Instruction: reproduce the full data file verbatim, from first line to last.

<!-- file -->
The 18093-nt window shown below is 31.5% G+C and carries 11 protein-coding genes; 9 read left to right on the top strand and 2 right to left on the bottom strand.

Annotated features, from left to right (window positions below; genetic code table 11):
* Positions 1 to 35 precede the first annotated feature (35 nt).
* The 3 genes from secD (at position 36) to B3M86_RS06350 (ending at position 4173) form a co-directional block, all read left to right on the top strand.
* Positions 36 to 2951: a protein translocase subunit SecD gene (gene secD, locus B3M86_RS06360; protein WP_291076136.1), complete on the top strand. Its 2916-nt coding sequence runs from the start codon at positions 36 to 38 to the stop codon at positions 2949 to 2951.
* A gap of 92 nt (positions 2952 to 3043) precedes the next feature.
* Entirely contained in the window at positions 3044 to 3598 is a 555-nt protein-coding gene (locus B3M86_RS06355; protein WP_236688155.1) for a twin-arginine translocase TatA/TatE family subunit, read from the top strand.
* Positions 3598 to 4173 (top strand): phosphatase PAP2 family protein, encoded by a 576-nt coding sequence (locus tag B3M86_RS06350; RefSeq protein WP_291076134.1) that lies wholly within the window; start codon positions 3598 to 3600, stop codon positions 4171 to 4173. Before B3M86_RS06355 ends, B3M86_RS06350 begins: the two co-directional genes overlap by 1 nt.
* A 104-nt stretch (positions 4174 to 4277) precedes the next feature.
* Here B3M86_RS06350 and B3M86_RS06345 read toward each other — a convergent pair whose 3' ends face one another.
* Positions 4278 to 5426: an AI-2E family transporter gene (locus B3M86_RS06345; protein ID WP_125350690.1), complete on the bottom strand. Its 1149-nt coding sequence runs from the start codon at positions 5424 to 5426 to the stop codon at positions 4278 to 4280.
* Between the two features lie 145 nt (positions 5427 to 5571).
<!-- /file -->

The 18093-nt window shown below is 31.5% G+C and carries 11 protein-coding genes; 9 read left to right on the top strand and 2 right to left on the bottom strand.

Annotated features, from left to right (window positions below; genetic code table 11):
* Positions 1 to 35 precede the first annotated feature (35 nt).
* The 3 genes from secD (at position 36) to B3M86_RS06350 (ending at position 4173) form a co-directional block, all read left to right on the top strand.
* Positions 36 to 2951: a protein translocase subunit SecD gene (gene secD, locus B3M86_RS06360; protein WP_291076136.1), complete on the top strand. Its 2916-nt coding sequence runs from the start codon at positions 36 to 38 to the stop codon at positions 2949 to 2951.
* A gap of 92 nt (positions 2952 to 3043) precedes the next feature.
* Entirely contained in the window at positions 3044 to 3598 is a 555-nt protein-coding gene (locus B3M86_RS06355; protein WP_236688155.1) for a twin-arginine translocase TatA/TatE family subunit, read from the top strand.
* Positions 3598 to 4173 (top strand): phosphatase PAP2 family protein, encoded by a 576-nt coding sequence (locus tag B3M86_RS06350; RefSeq protein WP_291076134.1) that lies wholly within the window; start codon positions 3598 to 3600, stop codon positions 4171 to 4173. Before B3M86_RS06355 ends, B3M86_RS06350 begins: the two co-directional genes overlap by 1 nt.
* A 104-nt stretch (positions 4174 to 4277) precedes the next feature.
* Here B3M86_RS06350 and B3M86_RS06345 read toward each other — a convergent pair whose 3' ends face one another.
* Positions 4278 to 5426: an AI-2E family transporter gene (locus B3M86_RS06345; protein ID WP_125350690.1), complete on the bottom strand. Its 1149-nt coding sequence runs from the start codon at positions 5424 to 5426 to the stop codon at positions 4278 to 4280.
* Between the two features lie 145 nt (positions 5427 to 5571).